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    Quote Originally Posted by Martylaa View Post
    Urghhh these werenít the responses i was wanting to read...

    Needs must and all that Iím afraid, just wanted to be sure if thereís a document i can get written up...
    Is there an asset you can get a lean on? Having seen my father lend money to family get get shafted I would want to get something I can sell if they fail on the debt. In my (observed) experience the debtor never appreciates what the lender has done for them either. They constantly throw it back in their face.
    Admittedly my uncle is a thick c***

  20. #20
    Master
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    Money given to a family member should always be considered a gift, never a loan, because if they donít pay you back what are you really going to do about it?

    I lend my brother money regularly, small amounts, and he pays me back. The day a loan doesnít get paid back will finish the loans. But we will remain friends.

    If itís a considerable amount of money, I wouldnít do it unless I could afford to lose the money.

  21. #21
    Grand Master MartynJC (UK)'s Avatar
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    Beware tax implications of loans. And check gift limits. Last time I looked it was £3K?

  22. #22
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    If youíre asking this question Iíd steer clear pal.

  23. #23
    Master blackal's Avatar
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    Quote Originally Posted by Martylaa View Post
    Urghhh these werenít the responses i was wanting to read...

    Needs must and all that Iím afraid, just wanted to be sure if thereís a document i can get written up...
    Then make sure, as others have advised - that you get a written agreement written up and notarised.

    BUT - be prepared to see the relationship destroyed, if the other party decides that they are more important than you.

    All very well saying ďitís familyĒ, but if the other party treats you like someone to attach to like a leach - or you suspect they will - tell them to Fc** off.

  24. #24
    Master Templogin's Avatar
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    I have done it twice. Once for £4,000 and once for £650. I never saw either sum back. Both were not inconsiderable sums for me at the time. The £650 I wasn't worried about, but the £4,000 I was, especially when I was on the bones of my *rse later in life, and could barely afford to feed myself. They claimed poverty. They have now had over twenty years to pay me something. They haven't paid a penny. I hope that they get their fair share of karma.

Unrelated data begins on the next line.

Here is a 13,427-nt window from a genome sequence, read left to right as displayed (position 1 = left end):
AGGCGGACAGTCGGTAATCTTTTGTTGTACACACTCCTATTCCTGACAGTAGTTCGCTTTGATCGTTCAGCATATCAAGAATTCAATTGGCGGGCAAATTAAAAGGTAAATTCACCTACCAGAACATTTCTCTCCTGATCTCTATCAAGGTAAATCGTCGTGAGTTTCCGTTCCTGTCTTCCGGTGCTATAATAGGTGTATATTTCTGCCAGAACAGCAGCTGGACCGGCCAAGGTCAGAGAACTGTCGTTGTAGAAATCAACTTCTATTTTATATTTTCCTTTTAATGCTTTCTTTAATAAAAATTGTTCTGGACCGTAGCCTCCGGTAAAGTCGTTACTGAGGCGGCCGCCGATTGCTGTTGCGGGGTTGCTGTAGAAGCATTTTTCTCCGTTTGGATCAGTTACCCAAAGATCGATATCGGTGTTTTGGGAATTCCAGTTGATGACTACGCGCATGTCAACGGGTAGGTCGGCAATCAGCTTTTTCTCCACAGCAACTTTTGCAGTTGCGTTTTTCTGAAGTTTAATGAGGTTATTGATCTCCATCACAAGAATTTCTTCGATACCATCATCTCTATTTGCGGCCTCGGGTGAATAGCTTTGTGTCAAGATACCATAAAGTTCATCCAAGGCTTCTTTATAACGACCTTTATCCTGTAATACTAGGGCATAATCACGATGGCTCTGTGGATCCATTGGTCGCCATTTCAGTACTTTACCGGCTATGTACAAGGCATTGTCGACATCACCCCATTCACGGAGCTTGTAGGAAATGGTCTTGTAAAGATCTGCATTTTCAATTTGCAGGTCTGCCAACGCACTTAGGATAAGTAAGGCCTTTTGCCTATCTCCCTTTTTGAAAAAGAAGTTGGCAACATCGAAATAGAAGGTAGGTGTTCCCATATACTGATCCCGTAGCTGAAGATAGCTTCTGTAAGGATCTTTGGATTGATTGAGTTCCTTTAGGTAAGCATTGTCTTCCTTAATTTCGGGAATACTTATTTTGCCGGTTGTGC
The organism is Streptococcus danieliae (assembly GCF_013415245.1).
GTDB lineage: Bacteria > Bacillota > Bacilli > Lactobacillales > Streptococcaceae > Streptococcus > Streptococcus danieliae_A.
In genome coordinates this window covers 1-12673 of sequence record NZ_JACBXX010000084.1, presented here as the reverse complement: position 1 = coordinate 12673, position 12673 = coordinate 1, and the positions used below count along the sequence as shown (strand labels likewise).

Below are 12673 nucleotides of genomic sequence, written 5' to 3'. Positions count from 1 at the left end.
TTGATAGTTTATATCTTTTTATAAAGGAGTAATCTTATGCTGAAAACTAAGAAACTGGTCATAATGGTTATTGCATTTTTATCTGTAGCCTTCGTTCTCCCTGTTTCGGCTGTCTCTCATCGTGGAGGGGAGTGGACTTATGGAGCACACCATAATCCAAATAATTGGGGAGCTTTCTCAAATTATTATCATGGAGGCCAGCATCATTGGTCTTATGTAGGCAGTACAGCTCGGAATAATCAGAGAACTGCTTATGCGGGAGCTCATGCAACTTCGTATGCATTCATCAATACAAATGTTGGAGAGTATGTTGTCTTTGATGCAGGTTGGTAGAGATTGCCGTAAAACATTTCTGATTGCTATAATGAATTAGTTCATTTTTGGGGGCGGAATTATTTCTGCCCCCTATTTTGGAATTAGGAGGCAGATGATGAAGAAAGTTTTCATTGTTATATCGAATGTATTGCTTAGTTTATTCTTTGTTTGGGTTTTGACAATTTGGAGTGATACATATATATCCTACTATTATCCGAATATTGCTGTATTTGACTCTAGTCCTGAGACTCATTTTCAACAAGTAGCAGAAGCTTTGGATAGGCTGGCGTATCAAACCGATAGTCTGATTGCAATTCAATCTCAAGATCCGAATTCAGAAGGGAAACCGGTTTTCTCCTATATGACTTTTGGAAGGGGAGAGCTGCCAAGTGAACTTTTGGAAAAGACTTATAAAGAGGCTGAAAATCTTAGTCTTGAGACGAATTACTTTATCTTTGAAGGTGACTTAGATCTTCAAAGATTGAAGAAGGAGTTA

25. #25
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    A very good chance of not just losing the money but the family member as well, it could even lead to a family rift.

  26. #26
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    Difficult one. When seeing a close family member in financial stress and you have the means, then of course you want to and may feel need to help.

    However, if your mind frame is already such that you are asking about written agremeents and security, either this family member is not close enough or you already know it will not be paid back. When talking about written agreements that is more commercial / arm's length, not a family deal really. If you go that route be prepared for souring of the relationship.

    We have lent money to family in the past, but not huge amounts and have just said no need to pay back. Other occasions have accepted their payback (somehow feel it may have helped their own financial discipline!?) However, the key point for us: when it was lent it was not conisdered a loan in our minds, it was conidered a gift. If someone is close enough for you to give the cash out of the goodness of your heart, can they also be someone you are happy to enforce a legal agreement upon? Only you can answer than based upon your own situation. For me, I cannot think of somoene who would fall into both categories. Either I would not lend the money or I would and not need any agreement / consider it a gift.